5. Find an Outlet – Let’s face it. We all need something we can turn to that occupies our time, and our concentration. You need to find an outlet, something you enjoy or think you may enjoy. It doesn’t matter what it is, either. It could be that you’ve always wanted to learn how to snowboard or parasail or take up golf. Maybe you hanker to create jewelry or paint in oils or water colors. Fancy conquering a foreign language? Becoming a pastry or gourmet chef? Working with your hands in carpentry, woodworking, sculpture, or ceramics? For some in recovery, going back to school is high on their list of priorities. Completing or beginning a degree program, learning a trade, or just taking some classes is certainly well within reach. You don’t have to go full-time. There are part-time, weekend, and evening classes that may work out for you. This applies to learning anything new. If you have the will, there will be a way. Look into what you can work into your schedule and, yes, put this on your list of things to do.
6. Seek Support – No one expects you to be able to figure everything out on your own all the time. You’d have to be superhuman to be able to do that, and none of us is that perfect. In fact, we’re all human beings, and, as such, we need the help of others from time to time. This is not a sign of weakness, but strength. You will find that if you seek the support of others when you encounter a rough patch, or stress builds up and you feel that you are at a breaking point, or you just need someone to talk to that understands, being with others in your support group can make all the difference in the world. In fact, it may very well be the single most important part of your recovery, the needed bit of assistance that allows you to remain clean and sober.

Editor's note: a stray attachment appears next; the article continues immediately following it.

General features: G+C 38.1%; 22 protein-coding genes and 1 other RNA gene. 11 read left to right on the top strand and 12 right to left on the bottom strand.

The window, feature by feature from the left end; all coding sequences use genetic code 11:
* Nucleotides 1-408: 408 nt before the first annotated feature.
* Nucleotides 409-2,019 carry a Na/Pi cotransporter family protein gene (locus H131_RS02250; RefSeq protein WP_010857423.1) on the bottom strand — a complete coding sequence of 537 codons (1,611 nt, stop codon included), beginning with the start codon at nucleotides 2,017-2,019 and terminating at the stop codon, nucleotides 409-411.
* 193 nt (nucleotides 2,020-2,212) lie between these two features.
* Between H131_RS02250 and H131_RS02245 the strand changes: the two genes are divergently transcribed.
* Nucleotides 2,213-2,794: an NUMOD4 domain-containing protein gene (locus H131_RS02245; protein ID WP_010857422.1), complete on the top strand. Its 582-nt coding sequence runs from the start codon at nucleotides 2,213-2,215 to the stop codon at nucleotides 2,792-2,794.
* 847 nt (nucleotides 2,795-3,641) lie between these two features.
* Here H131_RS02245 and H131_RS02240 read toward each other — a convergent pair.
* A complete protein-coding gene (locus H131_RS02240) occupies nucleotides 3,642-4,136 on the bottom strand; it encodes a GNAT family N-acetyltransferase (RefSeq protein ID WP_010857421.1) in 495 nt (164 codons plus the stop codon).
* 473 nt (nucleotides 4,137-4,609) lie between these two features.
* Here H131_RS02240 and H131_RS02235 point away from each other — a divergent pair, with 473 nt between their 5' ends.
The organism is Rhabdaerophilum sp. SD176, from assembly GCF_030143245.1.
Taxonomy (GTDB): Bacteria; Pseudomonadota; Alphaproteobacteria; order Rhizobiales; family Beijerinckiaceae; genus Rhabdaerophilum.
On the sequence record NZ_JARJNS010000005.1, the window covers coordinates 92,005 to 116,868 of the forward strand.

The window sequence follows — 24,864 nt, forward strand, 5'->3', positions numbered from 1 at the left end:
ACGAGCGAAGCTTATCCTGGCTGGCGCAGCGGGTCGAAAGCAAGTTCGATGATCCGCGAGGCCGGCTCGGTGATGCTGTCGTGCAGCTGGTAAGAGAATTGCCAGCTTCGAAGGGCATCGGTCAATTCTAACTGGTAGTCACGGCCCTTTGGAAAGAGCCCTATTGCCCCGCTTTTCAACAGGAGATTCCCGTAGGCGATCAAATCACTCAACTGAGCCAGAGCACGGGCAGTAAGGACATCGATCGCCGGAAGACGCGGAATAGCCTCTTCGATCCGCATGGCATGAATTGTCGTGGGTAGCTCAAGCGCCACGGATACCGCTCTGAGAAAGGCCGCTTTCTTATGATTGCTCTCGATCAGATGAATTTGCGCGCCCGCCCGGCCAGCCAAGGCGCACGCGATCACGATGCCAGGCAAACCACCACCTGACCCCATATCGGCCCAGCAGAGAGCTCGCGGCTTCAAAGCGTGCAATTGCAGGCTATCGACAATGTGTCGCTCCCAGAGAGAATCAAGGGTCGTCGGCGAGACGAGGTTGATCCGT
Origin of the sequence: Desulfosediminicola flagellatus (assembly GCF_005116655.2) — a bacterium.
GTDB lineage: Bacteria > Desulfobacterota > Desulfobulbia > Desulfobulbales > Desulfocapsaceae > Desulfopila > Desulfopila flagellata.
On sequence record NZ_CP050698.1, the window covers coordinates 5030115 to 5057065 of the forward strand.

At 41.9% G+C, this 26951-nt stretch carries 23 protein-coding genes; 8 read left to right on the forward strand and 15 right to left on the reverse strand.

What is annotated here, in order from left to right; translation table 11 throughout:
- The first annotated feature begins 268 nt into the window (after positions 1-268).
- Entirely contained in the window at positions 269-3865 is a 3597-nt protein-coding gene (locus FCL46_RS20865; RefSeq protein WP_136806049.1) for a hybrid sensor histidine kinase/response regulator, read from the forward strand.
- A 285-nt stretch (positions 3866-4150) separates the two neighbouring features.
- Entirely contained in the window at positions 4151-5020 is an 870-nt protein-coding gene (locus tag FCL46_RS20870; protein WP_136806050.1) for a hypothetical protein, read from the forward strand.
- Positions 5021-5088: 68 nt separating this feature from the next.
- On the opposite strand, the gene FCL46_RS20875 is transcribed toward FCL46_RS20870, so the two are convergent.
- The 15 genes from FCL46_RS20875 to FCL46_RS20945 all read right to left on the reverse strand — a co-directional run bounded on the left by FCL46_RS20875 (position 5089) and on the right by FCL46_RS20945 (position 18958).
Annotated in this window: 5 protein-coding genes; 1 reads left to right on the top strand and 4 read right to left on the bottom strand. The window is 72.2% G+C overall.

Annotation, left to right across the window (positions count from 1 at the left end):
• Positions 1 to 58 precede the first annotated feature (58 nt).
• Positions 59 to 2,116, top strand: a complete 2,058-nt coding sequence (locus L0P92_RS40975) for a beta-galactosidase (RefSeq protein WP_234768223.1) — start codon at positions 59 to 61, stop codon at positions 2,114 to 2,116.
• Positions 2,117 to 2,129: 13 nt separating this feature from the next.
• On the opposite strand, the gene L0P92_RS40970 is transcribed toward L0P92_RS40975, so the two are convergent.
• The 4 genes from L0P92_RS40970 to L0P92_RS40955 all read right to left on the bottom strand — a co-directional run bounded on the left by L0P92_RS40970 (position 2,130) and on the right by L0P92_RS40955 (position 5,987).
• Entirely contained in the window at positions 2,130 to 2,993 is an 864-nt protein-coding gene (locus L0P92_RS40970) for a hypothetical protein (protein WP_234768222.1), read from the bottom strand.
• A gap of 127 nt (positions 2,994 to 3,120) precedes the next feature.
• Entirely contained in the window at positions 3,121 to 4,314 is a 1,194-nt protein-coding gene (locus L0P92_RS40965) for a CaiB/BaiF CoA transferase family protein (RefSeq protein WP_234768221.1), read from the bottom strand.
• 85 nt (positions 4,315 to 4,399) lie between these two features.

Your support network could be members of your immediate family – your spouse, children, and other adult family members – or your trusted friends, co-workers, member of the clergy, therapist or other counselor. For many in recovery, their support network includes their 12-step group sponsor and members. The beauty of your 12-step alliance is that it is always available to you. Your group asks nothing of you except your uncompromising desire to be clean and sober, and to help others with your support as you are able. Besides, these people have all been in situations like yours. Each of them has struggled with the cravings and urges. Many have relapsed and gotten back on track with the support and encouragement of fellow members.
Whatever your support network consists of, don’t be afraid to use it. Sometimes you just need someone to listen, not talk. The shoe may very well be on the other foot later on in your recovery. At that time, you will be in the position to be able to give back to another in need of assistance. For now, make good use of your support system. It’s one of the best things you can do to conquer your fear of relapse.